These estimates cover the period from 2018 to 2030 and translate into relatively small annual average increments a range of 0.1 to 0.5 percent on annual global trade growth and 0.06 percent to 0.2 percent on annual real global income growth.
Chinese State Councillor and Foreign Minister Wang Yi said in a recent interview with that President Xi’s vision of building a community with a shared future for mankind rejects the estrangement brought by differences in social systems, development stages, ethnicities and religions, and provides the China solution to the problems the world is facing.
President Xi’s vision continued to be influential at the 2018 WEF meeting themed “Creating a Shared Future in a Fractured World”, which revived the concept of a community with a shared future for mankind Xi had put forward in 2017, WEF Executive Chairman Klaus Schwab said.
Schwab said President Xi’s speech was “very important … and had brought us some sunshine” at a critical time.
This year’s WEF annual meeting, which runs from Tuesday to Friday, will develop the theme “Stakeholders for a Cohesive and Sustainable World”.
It will bring together more than 3,000 participants from around the world, with the aim of assisting governments and international institutions in tracking progress toward the Paris Agreement on climate change and the UN Sustainable Development Goals. It will also host discussions on technology and trade governance.
In his UN speech in 2017, Xi called for joint efforts to implement the Paris Agreement; pursue green, low-carbon, circular and sustainable ways of life and production; and advance the 2030 Agenda for Sustainable Development in a balanced manner. He pledged that China will continue to take steps to tackle climate change and carry out its obligations.
Citing the November 2019 UN Emissions Gap Report, Roach said that with global warming exceeding the worst-case trajectory envisioned during the 2015 negotiations for the Paris agreement, sustainability considerations are critical for every economy in the world.
He praised China’s sustainability strategy as an example of global leadership that the rest of the world should consider seriously, as the country is starting to make good progress in bending the emissions curve by changing its economic model.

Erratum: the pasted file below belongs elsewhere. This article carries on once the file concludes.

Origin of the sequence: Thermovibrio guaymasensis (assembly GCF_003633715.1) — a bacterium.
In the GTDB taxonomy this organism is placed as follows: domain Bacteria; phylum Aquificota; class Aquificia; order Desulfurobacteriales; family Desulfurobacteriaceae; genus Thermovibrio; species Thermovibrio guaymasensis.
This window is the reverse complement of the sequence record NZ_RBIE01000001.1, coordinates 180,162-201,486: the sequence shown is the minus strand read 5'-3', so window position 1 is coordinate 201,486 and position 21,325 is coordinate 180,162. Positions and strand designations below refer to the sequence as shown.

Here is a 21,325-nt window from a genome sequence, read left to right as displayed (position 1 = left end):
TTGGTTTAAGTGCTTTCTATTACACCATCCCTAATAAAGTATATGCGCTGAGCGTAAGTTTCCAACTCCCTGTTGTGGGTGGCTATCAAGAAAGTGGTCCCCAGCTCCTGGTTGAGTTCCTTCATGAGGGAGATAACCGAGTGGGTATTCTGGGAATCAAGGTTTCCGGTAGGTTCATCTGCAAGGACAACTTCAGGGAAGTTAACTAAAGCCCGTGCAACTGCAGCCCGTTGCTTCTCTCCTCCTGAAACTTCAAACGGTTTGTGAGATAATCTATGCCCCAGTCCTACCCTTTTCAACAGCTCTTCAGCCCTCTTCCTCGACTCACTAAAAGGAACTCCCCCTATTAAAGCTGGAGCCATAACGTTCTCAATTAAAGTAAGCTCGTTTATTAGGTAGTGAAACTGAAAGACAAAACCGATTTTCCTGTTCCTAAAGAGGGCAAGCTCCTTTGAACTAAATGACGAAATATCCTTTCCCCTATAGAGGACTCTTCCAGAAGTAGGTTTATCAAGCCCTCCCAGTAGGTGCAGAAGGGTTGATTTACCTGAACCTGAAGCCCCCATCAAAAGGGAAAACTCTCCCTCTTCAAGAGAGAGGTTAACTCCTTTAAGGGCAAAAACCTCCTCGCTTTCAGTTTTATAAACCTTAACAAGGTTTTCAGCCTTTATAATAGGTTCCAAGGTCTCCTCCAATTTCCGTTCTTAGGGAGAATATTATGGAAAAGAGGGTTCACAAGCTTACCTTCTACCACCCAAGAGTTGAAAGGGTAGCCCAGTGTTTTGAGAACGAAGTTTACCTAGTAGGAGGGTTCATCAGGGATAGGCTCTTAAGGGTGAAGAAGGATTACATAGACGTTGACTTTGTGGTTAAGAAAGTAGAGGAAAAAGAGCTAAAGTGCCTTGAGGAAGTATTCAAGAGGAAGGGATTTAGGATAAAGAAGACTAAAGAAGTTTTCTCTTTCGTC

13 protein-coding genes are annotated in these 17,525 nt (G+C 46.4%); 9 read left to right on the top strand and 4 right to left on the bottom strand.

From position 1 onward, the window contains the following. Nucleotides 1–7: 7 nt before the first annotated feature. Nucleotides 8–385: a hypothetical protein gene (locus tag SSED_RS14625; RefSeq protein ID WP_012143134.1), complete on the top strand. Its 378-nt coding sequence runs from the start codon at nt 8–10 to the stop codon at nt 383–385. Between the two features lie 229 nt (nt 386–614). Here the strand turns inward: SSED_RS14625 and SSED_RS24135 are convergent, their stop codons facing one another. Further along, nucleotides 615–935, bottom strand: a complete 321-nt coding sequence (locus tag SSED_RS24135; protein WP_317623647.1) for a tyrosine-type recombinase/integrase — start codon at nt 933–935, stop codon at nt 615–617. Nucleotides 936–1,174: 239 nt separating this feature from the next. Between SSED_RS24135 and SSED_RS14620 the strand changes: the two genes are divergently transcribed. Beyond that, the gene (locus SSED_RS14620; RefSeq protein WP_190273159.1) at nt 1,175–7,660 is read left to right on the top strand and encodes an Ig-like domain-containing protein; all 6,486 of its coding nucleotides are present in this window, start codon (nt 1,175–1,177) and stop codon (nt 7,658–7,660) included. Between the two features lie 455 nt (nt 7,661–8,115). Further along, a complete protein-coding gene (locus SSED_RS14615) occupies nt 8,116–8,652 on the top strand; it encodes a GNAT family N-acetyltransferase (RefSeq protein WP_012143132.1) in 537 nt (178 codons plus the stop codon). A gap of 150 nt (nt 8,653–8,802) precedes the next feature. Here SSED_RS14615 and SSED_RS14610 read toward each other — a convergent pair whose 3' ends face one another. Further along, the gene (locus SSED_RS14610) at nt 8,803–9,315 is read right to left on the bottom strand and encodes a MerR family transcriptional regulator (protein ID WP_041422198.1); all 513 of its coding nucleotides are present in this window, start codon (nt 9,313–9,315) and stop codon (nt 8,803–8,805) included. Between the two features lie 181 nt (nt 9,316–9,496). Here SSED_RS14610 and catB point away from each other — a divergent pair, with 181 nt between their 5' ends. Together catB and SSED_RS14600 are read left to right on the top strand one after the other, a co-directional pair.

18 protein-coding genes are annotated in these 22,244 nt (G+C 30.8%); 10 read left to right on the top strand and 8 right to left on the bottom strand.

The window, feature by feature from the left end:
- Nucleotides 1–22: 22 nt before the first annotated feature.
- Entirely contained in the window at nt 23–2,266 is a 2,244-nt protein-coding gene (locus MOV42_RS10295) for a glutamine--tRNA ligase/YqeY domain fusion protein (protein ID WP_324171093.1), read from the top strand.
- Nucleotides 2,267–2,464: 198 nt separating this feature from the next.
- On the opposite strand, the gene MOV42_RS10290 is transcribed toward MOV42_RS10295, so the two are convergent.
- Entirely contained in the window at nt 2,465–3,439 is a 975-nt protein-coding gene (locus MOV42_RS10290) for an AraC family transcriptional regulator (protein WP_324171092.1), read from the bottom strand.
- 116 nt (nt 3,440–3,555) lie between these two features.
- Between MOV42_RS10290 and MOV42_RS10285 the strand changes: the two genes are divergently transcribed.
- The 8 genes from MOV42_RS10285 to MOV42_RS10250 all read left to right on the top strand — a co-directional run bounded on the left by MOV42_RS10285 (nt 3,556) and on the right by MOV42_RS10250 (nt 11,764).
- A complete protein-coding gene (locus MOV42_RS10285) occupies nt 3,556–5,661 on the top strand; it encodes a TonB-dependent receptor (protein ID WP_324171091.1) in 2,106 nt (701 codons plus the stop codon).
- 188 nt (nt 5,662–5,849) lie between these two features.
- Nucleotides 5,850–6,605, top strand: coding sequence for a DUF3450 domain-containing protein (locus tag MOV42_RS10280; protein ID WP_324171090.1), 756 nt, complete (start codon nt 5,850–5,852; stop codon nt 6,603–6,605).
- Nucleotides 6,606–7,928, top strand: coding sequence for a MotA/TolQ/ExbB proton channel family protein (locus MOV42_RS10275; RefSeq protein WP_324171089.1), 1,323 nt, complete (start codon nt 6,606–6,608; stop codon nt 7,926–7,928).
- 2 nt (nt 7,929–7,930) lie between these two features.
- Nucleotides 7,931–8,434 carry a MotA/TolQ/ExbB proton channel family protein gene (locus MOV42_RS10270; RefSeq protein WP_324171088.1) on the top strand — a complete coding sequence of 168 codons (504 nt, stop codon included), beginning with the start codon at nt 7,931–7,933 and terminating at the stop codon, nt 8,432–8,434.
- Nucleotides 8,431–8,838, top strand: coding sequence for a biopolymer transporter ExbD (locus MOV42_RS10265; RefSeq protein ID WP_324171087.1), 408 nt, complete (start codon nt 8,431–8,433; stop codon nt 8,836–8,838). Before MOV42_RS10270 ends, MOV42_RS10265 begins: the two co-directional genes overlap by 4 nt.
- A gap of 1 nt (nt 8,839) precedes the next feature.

Faraji Kasidi Mnyepe, Permanent Secretary General of Tanzania’s Ministry of Foreign Affairs & East Africa Cooperation, underlined China’s contributions toward providing international public benefits to achieve the 2030 Agenda for Sustainable Development and said the BRI can help countries involved have better connectivity and sustainable growth and ultimately inject vitality into global development.
In recent years, President Xi’s vision of building a community with a shared future for mankind has won international acclaim.
In February 2017, the vision was incorporated into a UN resolution for the first time at the 55th Session of the UN Commission for Social Development. That same year it was recognised by the UN Security Council and the UN Human Rights Council.
In an increasingly interdependent world, upholding the concept of a community with a shared future is important because it’s in the spirit of mutually beneficial cooperation and helps promote world peace and equality among countries, said Naomie Gray, Assistant to Liberia’s Minister of Foreign Affairs.
Jean-Claude Ndenzako Karerwa, Senior Adviser & Spokesman for the President of the Republic of Burundi, also commended the vision, saying it advocates for the common interests and values of all of humanity.
Editor’s Note: The article reflects the author’s opinion only, and not necessarily the views of editorial opinion of Belt & Road News.